Writer's Strike

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I really feel that the writer's strike was an important first step to recognizing the little guys that are part of creating the media that we know and love. The Whedon article painted a very clear picture of the process that took place during the strike, and I thought that the author did the creative world a justice by declaring writing and art form. I know that concept is something that has been highly debated, but writing is a form of expression, which is a key factor in defining art. Although writing is a less abstract form of art (much different than painting, drawing, sculpting, etc.) it is something that is created from an original idea, and takes a certain amount of crafting. Just as acting requires a similar process, actors and writers should be on a level playing field, and get compensated and recognized equally for productions. I would also say the same about everyone else that is involved in actually creating the media; editors, cameramen, and all crew should be entitled to equal compensation, which should be no less, if not more, than the studio executives receive for movies and television.

Suck It Up

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After reading a lot of the blogs for today I couldn't decide which to comment on so I guess I'll just write my own. The main argument that I saw was about how even if you love what you do, it is still work. I agree with this statement. the joss blog talks about how writers deserve more compensation for what they were doing, hence the strike. what bothers me about this issue is that, although i agree that writing can be a demanding job, I don't think that they should be complaining about the money that they make. I will bet that most of those writers who were on strike made well over $20,000 a year for sitting in an office and having brainstorming sessions with other writers. then you have a private (lowest rank) in the Marine Corps who is overseas either doing bitch work or getting shot at by a bunch of angry insurgents in the hot as balls desert every day making not even $20,000 a year, yet you never hear about them going on strike. this is why i dont see any reason why, if you are making enough to support your family, which i am sure these writers are for a cushy office job, you should be complaining about the money you make. As one of you said so perfectly in your blog post, Suck it up and stop complaining.

Joss Whedon on the Writer's Strike

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Why is writing not considered work? Is it because from a young age we are exposed to images of police officers and firemen, instead of seeing hard working journalists? The following passage from the article stood out to me...

"My son is almost five. He is just beginning to understand what I do as a concept. If I drove a construction crane he'd have understood it at birth. And he'd probably think I was King of all the Lands in my fine yellow crane. But writing - especially writing a movie or show, where people other than the writer are all saying things that they're clearly (to an unschooled mind) making up right then - is something to get your head around"

This exemplifies how our ideologies are formed early on. This blog made me wonder if there are any other jobs like this that aren't considered work because of certain beliefs people have?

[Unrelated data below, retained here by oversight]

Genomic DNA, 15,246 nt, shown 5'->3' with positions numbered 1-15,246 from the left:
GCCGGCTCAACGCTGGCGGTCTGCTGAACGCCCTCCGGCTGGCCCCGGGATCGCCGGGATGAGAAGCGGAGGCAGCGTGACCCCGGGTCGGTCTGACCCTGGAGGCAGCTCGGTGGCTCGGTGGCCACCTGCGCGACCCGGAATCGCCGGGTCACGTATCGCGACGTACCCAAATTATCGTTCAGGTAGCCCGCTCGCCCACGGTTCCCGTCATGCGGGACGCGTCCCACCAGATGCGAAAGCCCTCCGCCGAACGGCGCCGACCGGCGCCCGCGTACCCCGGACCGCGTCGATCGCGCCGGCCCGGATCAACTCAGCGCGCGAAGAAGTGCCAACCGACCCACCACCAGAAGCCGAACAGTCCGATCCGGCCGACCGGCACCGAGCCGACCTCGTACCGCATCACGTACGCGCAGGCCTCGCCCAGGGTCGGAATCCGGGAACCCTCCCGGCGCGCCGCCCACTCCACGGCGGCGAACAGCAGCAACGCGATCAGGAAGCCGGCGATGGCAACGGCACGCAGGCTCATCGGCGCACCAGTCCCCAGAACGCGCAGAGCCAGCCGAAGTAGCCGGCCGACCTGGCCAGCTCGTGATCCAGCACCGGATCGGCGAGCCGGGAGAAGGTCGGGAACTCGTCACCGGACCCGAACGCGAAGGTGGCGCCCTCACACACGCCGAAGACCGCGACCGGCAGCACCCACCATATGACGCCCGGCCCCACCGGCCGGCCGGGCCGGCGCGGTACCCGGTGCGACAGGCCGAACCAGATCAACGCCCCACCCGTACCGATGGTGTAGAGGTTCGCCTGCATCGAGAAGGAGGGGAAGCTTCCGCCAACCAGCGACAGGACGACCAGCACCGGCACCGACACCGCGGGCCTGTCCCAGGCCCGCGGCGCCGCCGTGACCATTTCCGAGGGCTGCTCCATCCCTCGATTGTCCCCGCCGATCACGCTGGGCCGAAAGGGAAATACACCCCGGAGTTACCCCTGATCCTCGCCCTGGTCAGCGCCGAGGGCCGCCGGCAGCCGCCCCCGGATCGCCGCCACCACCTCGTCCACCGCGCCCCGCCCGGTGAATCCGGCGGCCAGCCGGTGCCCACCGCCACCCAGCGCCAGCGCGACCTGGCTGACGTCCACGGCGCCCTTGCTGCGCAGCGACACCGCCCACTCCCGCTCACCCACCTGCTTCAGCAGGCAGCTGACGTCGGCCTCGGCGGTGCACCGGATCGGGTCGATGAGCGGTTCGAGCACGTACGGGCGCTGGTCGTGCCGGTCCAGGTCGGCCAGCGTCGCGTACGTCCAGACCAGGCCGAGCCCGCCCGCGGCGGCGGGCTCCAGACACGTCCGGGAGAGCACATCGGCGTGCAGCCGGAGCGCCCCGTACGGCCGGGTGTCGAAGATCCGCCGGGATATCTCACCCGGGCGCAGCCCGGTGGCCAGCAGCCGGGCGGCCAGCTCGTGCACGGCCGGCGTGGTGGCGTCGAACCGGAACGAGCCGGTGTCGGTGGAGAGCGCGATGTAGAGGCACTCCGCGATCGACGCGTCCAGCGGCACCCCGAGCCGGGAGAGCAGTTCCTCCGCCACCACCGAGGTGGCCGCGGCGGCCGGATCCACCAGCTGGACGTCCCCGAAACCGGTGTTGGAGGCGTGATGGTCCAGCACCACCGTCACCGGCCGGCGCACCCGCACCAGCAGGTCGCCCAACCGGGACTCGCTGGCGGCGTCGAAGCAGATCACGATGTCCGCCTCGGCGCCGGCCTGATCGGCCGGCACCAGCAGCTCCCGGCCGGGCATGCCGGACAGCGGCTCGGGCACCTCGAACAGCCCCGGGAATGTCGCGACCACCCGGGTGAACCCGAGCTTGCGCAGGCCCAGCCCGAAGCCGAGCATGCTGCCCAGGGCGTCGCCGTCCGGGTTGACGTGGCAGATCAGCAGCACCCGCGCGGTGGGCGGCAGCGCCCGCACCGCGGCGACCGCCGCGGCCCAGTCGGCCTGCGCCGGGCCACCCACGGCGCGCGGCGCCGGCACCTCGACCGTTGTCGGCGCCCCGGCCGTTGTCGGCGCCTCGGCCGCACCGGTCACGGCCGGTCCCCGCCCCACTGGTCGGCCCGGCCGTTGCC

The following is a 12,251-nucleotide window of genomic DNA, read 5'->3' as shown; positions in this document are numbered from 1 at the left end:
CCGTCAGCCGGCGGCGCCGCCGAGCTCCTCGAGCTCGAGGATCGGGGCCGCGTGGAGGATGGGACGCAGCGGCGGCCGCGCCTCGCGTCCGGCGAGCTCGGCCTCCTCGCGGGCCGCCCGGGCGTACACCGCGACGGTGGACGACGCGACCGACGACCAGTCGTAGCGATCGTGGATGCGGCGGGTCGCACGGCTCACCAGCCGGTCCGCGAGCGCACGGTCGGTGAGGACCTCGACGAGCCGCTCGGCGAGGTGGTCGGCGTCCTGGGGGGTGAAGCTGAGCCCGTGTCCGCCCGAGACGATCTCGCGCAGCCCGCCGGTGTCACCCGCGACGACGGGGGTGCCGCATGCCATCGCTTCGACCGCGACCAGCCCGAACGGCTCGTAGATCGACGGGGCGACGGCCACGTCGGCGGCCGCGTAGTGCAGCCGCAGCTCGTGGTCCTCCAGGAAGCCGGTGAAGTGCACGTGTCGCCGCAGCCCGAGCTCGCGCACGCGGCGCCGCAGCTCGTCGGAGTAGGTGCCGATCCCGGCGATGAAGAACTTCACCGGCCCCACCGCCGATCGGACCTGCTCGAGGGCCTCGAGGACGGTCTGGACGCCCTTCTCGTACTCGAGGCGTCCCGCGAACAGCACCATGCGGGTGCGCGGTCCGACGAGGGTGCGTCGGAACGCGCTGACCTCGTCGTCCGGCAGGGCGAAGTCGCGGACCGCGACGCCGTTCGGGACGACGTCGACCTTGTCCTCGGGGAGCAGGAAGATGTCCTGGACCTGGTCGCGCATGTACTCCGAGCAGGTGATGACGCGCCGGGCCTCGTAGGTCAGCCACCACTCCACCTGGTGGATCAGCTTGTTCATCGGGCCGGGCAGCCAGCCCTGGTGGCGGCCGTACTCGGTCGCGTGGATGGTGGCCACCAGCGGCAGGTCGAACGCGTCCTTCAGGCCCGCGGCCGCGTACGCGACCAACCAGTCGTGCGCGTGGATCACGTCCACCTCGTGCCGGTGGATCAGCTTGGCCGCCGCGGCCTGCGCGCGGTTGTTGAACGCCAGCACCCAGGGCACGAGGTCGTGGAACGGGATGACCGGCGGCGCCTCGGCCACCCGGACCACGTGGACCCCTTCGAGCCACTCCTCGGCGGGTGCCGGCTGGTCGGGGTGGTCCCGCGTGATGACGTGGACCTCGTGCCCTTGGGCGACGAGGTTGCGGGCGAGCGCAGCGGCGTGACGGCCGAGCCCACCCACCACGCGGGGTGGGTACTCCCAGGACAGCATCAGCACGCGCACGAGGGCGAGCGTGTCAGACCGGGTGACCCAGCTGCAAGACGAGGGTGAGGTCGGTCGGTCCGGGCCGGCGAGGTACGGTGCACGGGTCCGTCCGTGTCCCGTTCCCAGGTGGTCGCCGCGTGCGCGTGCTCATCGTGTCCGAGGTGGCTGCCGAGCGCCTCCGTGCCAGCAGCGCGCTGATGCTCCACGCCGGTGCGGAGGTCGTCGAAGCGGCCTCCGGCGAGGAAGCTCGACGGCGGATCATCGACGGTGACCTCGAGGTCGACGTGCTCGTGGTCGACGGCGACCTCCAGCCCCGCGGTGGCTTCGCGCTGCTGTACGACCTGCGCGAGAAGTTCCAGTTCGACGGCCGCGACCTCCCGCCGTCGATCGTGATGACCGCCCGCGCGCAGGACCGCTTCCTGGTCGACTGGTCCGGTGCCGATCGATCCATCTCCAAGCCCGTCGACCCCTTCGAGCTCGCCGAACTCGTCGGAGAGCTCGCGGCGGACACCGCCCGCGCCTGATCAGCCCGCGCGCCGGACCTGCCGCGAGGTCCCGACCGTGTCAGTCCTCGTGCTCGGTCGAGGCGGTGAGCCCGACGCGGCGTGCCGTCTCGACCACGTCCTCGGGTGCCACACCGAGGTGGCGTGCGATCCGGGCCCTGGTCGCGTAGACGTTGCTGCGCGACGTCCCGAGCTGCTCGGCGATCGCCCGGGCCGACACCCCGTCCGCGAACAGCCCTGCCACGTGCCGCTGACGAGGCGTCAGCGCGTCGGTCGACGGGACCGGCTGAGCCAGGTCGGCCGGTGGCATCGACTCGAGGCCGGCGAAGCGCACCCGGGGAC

-Ali

Art and Work

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I've always found this to be an interesting debate, if you want to call it that. Art frequently gets the reputation that it isn't work. I feel like the associations it gets is "Oh, these are the people who think they'll be a super star. Well, reality will hit them and they'll fall flat on their face and wish they went to school as an engineer or some REAL job"

I love art. I've always found drawing to be a hobby. I tried my hand at creative writing. I never really wanted to make a career out of it, so I always likened it to a hobby. I wonder how much of that was influenced by the "Art isn't real work" logic nowadays.

For me, as I grew up and realized more things about the world I realized that art can be just as much a job as anything else can be, it just has a horrible reputation. I have taken a couple of creative writing courses and those were really difficult at times. It seems like a simple concept: sit down and write whatever you want. Well, I feel like a lot of students hate the "write whatever you want" even when it comes to research papers. We want guidelines and requirements. Creative writing CAN have requirements, but it's so free it's intimidating. After creative writing was over I realized I just don't have what it takes to be a creative writer. It would take too much mental effort for me to sit down and write the intricate stories, complicated plots and so on that you would need to be good at in order to make a name for yourself (unless you somehow got lucky and wrote a piece of garbage like Twilight and still managed to make millions).

Basically, I think that writing, drawing, sculpting, whatever form of art it may be can be just as challenging and just as intensive as anything else. It may not be something that you see physically, but mentally it's definitely there.

... Although at the same time, I still definitely have my opinions on what is art and what is not. (The Walker or Weisman or the stereotypical corporate art sculptures you see, for example, I do not consider art)... and I guess perhaps that's where the discrepancy lies. What IS art in the first place?

Joss Strike Talk

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After reading Joss's blog and being reminded how news reporters presented the strike, I can understand why any writer would be outraged. Writers are just as hard of workers as any construction worker, ect. Joss made a very good point on how story telling defines our popular culture, which is a huge part of our identity. Without writers, we wouldn't have the various forms of entertainment like we do now. I think it's sad how they have to prove themselves to other people that they contribute to our country because in reality, they help define it.